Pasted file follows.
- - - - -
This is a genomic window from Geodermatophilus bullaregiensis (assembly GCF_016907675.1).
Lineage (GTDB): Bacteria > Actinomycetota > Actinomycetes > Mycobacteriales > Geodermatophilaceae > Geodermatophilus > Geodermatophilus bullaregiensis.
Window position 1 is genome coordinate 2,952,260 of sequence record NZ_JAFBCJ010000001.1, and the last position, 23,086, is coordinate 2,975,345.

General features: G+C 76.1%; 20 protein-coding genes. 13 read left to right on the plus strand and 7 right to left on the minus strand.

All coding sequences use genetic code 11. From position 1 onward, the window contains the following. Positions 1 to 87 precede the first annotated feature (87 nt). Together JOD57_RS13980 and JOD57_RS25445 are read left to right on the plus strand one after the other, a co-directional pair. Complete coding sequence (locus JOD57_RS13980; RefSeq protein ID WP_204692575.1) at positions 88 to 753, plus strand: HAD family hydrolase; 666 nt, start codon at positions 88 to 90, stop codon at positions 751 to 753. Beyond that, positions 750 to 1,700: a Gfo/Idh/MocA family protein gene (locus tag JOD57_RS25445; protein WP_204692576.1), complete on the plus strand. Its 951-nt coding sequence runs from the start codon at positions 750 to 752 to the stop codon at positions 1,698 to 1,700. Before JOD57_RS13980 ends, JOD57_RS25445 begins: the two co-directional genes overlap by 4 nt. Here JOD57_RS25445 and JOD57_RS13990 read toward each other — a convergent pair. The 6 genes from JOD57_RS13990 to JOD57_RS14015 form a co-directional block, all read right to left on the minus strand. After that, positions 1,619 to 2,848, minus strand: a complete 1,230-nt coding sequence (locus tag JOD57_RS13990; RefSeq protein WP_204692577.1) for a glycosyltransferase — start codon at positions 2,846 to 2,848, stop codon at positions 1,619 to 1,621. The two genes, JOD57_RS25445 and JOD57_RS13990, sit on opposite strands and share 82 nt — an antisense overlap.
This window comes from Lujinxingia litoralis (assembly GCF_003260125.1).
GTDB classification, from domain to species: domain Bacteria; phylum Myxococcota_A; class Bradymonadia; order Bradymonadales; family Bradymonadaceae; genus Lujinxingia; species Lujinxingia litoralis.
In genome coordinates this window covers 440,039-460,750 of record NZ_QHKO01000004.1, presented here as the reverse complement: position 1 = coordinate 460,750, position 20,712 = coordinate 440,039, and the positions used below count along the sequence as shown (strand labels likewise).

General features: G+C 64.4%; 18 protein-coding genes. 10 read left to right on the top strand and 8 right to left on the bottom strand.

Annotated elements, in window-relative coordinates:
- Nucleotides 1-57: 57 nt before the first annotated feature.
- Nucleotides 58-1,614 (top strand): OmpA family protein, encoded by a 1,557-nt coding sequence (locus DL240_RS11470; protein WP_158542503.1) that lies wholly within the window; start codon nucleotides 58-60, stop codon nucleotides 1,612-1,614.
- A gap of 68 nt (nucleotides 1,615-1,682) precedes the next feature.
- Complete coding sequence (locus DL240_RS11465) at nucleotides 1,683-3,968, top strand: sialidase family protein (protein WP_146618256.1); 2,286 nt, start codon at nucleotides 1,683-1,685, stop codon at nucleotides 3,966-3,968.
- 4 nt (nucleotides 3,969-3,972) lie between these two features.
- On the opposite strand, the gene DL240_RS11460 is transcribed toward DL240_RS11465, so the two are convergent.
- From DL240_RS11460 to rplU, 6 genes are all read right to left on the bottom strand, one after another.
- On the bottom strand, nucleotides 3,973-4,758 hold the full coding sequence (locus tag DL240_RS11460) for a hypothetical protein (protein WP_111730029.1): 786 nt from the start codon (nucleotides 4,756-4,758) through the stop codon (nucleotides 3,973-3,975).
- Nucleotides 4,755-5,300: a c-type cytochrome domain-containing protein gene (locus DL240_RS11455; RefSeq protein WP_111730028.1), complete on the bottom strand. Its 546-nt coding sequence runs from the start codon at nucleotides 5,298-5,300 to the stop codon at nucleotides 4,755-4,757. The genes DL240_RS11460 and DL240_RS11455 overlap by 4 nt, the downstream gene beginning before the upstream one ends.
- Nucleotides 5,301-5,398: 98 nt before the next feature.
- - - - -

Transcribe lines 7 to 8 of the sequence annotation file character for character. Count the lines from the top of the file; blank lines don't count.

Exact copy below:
GTDB classification, from domain to species: domain Bacteria; phylum Myxococcota_A; class Bradymonadia; order Bradymonadales; family Bradymonadaceae; genus Lujinxingia; species Lujinxingia litoralis.
In genome coordinates this window covers 440,039-460,750 of record NZ_QHKO01000004.1, presented here as the reverse complement: position 1 = coordinate 460,750, position 20,712 = coordinate 440,039, and the positions used below count along the sequence as shown (strand labels likewise).